Google: The end of 20% time?

by Cameron Edmond21 Aug 2013

Google made headlines in the past for its 20% time policy, which allowed employees to spend one day a week on an individual project. This initiative gave rise AdSense, as well as Gmail and other hallmarks of the Google brand. However, it is now disappearing.

Previously, Google began requiring engineers to get approval from their managers to take the 20% time. More recently, upper management has discouraged managers from approving any 20% - possibly due to the internal analytics team which measures employees’ productivity. Managers are gauged on the productivity of their teams, and the process assumes employees are working on their primary responsibilities every day.

Since Google unveiled its 20% time policy, many other organisations have adopted similar measures, such as Atlassian’s ShipIt Days.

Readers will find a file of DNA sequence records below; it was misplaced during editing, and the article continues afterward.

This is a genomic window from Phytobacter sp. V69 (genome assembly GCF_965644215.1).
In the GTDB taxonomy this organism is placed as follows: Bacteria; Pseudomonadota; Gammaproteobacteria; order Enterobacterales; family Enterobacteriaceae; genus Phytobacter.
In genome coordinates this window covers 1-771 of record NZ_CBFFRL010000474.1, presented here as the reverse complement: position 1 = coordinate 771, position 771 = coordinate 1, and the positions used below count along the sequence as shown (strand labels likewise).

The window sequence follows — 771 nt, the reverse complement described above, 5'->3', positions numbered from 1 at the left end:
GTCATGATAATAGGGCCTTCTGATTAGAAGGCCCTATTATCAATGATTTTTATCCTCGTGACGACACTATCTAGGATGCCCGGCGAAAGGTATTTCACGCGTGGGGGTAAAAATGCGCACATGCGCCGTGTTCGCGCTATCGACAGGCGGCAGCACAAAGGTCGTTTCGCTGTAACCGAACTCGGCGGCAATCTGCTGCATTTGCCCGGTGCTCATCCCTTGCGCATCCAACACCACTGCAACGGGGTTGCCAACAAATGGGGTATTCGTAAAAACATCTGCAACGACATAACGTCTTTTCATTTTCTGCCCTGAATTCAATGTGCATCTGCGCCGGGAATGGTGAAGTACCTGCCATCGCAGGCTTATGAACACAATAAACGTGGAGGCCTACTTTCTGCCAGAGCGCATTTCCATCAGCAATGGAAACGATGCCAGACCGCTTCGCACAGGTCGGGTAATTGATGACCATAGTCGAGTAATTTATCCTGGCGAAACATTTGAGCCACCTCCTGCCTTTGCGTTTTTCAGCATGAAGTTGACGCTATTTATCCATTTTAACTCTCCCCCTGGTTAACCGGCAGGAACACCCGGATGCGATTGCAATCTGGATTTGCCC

“Our ShipIt Days happen four times a year. Everyone drops what they’re doing and works on an innovative project of their choice. Then at 12pm the next day they present it to the rest of the organisation,” Joris Luijke, VP of talent at Atlassian, explained.

“We’ve had hundreds of projects being shipped as a direct result of these innovations. From an organisational perspective it’s important to innovate our business; but secondly staff love doing it as well. They get the freedom to not just work on the tasks assigned to them but also look beyond that. That’s how we train our organisation to stay innovative.”

Luijke told HC that his organisation was receptive to new ideas. The culture of Atlassian fosters creativity and innovation, but he acknowledges not all are like that. “If you introduce a new performance review methodology or you introduce a new way to hire new staff, but people are not receptive, it will die,” he said.


What do you think of the 20% time initiatives, and Google’s seemingly ‘phasing-out’ of it?


  • by Peter 22/08/2013 9:26:53 AM

    the response to phase it out because of analytics seems to be a bit lacking in innovative thinking "baby and bathwater" comes to mind.
    Where is the flexibility, how much pressure are the upper managers under...???

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